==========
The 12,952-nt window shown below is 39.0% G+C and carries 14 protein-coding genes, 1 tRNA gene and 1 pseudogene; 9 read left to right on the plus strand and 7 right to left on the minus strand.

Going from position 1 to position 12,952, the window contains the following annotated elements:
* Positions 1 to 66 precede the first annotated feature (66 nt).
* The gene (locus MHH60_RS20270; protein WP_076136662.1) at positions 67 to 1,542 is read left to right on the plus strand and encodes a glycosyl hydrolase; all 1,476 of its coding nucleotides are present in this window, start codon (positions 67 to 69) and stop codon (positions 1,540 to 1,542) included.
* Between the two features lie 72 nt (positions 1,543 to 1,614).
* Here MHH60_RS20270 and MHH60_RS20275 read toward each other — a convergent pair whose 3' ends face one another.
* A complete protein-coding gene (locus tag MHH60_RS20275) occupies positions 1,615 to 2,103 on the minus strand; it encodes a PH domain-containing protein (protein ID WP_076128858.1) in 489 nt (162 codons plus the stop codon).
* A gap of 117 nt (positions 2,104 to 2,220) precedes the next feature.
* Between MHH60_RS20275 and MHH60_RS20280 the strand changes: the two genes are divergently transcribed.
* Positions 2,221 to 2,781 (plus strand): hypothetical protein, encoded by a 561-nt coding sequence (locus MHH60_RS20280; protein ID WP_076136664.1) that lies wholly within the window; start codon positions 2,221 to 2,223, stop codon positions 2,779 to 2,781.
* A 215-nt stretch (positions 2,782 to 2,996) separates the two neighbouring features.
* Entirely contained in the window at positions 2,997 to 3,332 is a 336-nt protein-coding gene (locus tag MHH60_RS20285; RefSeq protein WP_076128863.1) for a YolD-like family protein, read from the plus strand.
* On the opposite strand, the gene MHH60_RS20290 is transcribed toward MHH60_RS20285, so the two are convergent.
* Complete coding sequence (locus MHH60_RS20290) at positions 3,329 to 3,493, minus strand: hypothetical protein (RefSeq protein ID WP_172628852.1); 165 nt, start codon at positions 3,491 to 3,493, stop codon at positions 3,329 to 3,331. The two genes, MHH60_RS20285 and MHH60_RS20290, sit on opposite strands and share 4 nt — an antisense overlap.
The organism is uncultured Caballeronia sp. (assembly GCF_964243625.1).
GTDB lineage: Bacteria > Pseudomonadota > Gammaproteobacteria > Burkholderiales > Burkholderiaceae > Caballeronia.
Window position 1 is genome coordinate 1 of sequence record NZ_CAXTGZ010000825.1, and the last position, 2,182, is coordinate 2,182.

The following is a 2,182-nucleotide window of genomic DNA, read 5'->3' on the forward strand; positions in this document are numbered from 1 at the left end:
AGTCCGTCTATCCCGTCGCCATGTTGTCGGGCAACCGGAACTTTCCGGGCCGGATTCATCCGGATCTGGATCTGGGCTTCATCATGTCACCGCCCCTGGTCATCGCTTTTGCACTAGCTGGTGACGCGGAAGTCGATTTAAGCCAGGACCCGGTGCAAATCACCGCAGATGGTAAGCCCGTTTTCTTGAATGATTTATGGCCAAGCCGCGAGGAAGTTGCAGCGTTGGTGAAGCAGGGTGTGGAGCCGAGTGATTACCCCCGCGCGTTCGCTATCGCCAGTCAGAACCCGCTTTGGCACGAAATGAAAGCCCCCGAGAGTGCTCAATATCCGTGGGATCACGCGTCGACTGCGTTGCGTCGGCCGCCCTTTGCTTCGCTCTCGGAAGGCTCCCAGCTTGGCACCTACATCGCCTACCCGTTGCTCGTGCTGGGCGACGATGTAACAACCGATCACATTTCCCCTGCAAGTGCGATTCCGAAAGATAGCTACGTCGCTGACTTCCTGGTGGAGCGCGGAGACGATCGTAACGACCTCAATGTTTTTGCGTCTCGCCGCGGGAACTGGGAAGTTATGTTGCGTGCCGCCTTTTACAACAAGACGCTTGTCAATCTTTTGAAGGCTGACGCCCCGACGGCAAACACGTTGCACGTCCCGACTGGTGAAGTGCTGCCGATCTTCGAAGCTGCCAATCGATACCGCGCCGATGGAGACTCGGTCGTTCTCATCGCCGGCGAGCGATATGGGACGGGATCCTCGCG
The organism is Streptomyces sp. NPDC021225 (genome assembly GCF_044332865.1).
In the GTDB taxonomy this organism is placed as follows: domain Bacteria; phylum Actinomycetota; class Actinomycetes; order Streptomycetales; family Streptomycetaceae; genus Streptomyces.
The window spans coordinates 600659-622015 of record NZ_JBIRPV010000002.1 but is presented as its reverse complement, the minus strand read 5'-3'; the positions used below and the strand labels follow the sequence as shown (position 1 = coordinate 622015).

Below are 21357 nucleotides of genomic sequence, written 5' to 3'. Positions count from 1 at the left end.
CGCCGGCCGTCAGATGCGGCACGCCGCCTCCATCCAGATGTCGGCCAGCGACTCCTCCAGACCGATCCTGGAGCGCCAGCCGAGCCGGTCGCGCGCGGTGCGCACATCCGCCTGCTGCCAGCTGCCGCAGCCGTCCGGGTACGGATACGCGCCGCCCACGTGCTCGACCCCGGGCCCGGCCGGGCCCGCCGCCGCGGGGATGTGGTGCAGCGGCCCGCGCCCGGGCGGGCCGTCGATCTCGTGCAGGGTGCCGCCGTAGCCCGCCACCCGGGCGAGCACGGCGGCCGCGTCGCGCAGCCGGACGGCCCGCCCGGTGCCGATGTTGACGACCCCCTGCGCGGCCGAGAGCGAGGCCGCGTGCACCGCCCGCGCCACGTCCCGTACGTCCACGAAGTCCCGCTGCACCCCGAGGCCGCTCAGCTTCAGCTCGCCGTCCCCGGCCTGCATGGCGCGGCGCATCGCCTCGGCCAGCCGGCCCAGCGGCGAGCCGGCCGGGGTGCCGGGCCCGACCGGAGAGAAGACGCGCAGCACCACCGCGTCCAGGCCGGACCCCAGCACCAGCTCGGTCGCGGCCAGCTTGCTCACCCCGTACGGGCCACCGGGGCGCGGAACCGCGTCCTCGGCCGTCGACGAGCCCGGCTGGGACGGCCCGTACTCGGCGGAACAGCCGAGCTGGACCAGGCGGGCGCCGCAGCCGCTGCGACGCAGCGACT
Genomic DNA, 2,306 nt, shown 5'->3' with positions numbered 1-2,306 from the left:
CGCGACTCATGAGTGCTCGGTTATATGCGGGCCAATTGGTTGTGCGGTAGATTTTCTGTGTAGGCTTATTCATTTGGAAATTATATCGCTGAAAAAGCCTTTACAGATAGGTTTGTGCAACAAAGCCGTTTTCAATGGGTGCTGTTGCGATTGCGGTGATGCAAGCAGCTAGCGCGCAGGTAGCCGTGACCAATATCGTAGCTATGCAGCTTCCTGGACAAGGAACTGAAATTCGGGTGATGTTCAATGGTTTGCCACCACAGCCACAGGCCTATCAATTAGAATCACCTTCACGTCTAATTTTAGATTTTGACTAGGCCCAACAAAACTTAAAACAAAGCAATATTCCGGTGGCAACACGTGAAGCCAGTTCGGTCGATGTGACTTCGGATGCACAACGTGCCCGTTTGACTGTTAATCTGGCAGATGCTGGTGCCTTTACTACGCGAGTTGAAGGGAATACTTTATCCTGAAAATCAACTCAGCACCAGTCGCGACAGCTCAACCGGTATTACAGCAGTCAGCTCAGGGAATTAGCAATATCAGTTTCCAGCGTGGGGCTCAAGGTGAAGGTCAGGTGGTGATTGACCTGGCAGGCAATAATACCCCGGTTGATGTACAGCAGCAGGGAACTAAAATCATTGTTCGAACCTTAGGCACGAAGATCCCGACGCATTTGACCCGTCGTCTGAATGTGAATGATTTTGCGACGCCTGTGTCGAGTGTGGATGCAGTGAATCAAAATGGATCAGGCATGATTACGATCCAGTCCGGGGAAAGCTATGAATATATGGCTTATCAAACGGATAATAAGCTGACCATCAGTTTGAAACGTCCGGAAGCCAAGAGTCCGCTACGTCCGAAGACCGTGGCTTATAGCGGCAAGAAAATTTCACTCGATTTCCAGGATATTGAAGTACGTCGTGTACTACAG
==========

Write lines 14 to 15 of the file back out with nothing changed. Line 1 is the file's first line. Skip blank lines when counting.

* Complete coding sequence (locus MHH60_RS20290) at positions 3,329 to 3,493, minus strand: hypothetical protein (RefSeq protein ID WP_172628852.1); 165 nt, start codon at positions 3,491 to 3,493, stop codon at positions 3,329 to 3,331. The two genes, MHH60_RS20285 and MHH60_RS20290, sit on opposite strands and share 4 nt — an antisense overlap.
The organism is uncultured Caballeronia sp. (assembly GCF_964243625.1).